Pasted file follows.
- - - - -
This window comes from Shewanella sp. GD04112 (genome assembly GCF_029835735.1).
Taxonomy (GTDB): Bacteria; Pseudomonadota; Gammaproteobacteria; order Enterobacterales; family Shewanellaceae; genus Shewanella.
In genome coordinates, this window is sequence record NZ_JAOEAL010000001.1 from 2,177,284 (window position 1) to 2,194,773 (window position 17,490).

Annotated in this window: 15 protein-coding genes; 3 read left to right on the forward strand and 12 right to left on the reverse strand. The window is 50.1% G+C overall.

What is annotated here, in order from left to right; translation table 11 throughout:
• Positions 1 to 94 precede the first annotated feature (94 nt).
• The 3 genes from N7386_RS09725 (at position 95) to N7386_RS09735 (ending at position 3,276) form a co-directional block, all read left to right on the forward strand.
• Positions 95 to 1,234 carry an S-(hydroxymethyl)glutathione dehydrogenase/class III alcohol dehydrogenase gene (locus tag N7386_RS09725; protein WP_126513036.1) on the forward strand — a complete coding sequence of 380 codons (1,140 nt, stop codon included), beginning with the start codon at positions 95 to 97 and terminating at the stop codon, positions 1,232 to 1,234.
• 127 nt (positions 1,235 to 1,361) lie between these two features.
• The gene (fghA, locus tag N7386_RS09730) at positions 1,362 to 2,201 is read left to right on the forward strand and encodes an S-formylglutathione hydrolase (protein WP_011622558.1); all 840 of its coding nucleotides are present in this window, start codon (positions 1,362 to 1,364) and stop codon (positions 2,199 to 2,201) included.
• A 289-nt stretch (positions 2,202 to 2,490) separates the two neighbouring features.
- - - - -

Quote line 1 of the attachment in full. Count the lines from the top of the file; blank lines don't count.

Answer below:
This window comes from Shewanella sp. GD04112 (genome assembly GCF_029835735.1).